Iowa is Vulnerable to Climate Change:

  • Agriculture is the biggest contributor to Iowa’s economy, and, according to a Risky Business report, the whole Midwest region will likely face crop yield declines of up to 19% by mid-century and 63% by the end of the century due to increased temperatures and risk of multi-year drought. Unfortunately, only 66% of Iowa farmers believe global warming is occurring, and only 8% of those believe humans play a role in it.
  • Over the past 40 years, the Midwest has experienced an average of just 2.7 days a year of extreme heat (over 95°F). By the end of the century, parts of the Midwest, including Iowa, could see that number rise by 75 more days per year.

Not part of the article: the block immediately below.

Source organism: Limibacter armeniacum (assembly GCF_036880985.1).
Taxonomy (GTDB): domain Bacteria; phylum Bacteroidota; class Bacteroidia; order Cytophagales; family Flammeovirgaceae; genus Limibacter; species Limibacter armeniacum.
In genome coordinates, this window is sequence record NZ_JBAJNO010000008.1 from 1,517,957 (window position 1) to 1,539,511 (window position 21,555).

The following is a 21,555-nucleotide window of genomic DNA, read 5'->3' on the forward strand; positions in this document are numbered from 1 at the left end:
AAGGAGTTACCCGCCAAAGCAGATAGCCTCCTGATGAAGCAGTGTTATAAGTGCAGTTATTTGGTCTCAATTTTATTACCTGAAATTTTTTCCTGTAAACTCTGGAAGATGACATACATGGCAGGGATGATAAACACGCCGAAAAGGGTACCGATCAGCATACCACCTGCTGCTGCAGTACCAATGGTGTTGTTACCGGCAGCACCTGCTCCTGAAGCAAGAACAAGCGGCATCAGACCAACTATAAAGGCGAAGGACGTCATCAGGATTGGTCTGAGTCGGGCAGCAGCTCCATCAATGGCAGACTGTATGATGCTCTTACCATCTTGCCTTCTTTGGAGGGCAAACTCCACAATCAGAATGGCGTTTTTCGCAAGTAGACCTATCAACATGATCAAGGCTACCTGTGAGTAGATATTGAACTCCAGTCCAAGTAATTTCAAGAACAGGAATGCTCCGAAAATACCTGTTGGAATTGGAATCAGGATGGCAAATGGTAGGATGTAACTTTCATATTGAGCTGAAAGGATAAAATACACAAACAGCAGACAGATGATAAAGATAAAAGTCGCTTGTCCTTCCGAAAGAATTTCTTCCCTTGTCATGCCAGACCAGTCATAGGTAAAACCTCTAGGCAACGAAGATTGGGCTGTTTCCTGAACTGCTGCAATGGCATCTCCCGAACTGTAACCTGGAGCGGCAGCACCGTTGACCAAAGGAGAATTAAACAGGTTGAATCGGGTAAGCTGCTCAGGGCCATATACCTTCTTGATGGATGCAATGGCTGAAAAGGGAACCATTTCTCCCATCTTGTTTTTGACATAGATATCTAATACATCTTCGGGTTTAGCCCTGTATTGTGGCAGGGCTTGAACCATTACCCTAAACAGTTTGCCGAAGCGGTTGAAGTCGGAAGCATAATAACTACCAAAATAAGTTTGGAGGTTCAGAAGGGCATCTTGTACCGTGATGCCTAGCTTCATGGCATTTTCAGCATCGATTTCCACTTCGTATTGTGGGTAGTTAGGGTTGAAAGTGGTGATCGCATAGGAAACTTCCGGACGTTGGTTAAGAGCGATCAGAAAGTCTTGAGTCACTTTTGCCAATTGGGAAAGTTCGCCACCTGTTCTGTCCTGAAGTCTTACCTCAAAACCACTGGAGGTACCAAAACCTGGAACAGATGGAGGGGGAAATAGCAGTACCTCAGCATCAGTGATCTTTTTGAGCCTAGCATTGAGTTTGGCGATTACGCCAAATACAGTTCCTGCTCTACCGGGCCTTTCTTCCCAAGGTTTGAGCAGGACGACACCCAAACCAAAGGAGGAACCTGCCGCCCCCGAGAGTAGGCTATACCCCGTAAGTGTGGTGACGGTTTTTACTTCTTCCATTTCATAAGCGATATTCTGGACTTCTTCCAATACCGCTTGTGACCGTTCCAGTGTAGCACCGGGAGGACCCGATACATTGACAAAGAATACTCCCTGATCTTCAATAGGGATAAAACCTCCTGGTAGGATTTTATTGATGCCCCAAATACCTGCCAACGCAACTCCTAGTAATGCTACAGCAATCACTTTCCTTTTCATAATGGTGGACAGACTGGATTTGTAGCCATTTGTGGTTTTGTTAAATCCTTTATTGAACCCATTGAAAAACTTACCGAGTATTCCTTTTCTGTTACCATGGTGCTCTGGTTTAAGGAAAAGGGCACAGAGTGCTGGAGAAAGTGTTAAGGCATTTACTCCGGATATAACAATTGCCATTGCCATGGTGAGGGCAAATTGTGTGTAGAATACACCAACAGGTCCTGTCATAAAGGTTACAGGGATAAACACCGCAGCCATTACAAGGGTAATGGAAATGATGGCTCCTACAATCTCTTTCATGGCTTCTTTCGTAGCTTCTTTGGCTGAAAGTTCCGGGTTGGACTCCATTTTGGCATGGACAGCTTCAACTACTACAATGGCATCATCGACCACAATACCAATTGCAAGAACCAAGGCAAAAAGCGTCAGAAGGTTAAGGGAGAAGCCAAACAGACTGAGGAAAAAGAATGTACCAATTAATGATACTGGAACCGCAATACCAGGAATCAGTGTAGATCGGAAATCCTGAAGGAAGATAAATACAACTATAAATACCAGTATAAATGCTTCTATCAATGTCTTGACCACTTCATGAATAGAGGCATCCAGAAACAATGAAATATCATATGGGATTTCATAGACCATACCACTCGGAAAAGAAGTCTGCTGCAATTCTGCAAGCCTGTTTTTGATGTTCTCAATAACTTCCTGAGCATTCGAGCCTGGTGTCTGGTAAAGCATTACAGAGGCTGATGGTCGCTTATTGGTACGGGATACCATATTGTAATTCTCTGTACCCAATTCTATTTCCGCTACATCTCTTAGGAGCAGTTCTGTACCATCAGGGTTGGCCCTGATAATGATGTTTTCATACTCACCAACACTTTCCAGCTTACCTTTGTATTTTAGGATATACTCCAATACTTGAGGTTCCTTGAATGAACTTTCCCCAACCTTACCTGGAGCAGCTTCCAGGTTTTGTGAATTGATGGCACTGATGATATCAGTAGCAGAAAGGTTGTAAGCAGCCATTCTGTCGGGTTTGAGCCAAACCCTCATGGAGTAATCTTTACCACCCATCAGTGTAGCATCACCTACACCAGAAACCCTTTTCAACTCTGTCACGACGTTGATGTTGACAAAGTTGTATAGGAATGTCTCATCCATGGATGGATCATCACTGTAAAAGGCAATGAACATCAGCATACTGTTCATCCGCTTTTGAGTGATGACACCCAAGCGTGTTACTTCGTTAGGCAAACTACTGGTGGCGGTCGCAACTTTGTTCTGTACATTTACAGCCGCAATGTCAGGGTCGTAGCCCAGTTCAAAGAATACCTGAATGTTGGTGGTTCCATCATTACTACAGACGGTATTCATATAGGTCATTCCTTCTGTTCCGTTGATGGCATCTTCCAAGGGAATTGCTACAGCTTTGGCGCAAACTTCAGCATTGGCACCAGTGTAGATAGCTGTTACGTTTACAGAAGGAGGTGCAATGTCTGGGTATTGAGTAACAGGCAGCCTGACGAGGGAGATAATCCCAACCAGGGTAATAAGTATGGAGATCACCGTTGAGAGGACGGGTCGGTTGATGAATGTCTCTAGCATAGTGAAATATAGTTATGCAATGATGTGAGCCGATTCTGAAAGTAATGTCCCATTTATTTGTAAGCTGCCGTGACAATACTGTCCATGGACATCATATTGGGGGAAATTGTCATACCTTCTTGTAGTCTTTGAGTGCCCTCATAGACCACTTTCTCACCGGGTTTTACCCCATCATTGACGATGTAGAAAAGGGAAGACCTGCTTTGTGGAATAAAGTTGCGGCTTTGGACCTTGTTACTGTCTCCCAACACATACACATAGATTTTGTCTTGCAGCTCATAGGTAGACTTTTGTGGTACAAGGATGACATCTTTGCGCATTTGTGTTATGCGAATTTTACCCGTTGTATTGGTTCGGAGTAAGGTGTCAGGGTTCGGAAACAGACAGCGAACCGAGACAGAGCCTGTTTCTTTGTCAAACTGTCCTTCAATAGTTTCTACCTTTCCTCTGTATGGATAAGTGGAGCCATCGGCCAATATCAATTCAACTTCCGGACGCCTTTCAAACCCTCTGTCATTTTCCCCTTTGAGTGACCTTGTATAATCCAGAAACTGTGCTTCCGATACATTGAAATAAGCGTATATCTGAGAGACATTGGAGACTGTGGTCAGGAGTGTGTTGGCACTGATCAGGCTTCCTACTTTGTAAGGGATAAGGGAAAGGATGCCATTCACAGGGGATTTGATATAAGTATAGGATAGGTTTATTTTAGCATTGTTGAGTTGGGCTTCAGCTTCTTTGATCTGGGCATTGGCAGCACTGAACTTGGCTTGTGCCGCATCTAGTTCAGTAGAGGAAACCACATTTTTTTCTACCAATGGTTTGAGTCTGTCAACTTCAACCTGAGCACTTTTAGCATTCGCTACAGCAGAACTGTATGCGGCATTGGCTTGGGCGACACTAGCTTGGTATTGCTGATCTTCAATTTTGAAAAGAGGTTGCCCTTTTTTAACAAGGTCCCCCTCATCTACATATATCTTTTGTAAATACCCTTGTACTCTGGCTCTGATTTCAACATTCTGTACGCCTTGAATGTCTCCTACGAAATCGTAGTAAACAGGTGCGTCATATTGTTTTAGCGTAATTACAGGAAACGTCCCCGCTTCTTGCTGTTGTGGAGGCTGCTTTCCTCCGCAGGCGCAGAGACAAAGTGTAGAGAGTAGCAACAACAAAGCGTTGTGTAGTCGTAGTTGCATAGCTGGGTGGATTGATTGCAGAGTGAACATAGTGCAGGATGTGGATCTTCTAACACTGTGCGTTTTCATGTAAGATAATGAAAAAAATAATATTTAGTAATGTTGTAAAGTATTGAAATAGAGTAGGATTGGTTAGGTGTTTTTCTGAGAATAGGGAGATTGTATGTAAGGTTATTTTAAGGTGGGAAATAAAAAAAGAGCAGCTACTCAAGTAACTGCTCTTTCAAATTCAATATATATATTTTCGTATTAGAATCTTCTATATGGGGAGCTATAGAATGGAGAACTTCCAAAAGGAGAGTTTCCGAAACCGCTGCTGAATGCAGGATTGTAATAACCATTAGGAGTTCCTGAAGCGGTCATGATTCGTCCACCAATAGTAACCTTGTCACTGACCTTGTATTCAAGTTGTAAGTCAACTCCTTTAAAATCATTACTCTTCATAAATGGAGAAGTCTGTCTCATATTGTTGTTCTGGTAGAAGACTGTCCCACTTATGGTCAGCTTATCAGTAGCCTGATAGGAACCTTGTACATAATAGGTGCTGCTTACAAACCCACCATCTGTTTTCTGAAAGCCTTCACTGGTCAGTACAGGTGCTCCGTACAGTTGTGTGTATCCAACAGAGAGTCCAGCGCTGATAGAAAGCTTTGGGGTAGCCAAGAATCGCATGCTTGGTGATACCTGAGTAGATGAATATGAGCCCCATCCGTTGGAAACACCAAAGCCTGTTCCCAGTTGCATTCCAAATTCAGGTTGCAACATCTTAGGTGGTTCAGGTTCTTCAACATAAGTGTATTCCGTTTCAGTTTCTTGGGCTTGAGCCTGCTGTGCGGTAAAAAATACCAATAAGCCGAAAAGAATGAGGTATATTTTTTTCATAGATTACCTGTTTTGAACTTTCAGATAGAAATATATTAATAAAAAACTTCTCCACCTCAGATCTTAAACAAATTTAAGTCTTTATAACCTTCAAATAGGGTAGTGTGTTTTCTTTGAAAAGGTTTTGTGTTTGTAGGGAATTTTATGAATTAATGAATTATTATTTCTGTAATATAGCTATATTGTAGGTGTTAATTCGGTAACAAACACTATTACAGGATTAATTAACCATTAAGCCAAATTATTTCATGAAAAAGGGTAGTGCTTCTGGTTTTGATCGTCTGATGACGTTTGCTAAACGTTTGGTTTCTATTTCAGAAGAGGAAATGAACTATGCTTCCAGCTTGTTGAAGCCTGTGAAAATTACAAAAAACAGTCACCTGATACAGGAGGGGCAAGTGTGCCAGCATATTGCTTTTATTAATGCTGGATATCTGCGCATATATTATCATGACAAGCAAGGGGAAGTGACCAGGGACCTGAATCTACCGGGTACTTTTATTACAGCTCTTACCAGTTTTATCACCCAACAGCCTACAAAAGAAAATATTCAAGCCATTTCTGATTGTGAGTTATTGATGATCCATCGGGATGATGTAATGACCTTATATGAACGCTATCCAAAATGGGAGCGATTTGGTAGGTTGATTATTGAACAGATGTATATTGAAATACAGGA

• From 1900 to 2010, the average air temperature in the Midwest increased by more than 1.5°F, which has already led to lower crop yields as a result of increased extreme weather events.

Iowa Clean Energy Efforts and Opinions:

  • The majority of adults in Iowa, 60 percent, understand that global climate change is occurring. 78 percent support renewable energy research and 75 percent support regulating CO2 as a dangerous pollutant.
  • The Clean Power Plan would require Iowa to cut power-sector emissions by 41.5 percent by 2030. Iowa is not party to the lawsuit against the EPA and the Clean Power Plan, and plans to schedule a compliance meeting in the fall after the lawsuit makes its way through the courts.
  • Iowa generates more than half of its electricity from coal, but over 31 percent from wind, the largest of than any state.
  • As of 2014, Iowa had 29 megawatts of solar capacity installed, ranking 29th in the country. The state ranks 33rd in the country for planned solar installation in the next 5 years.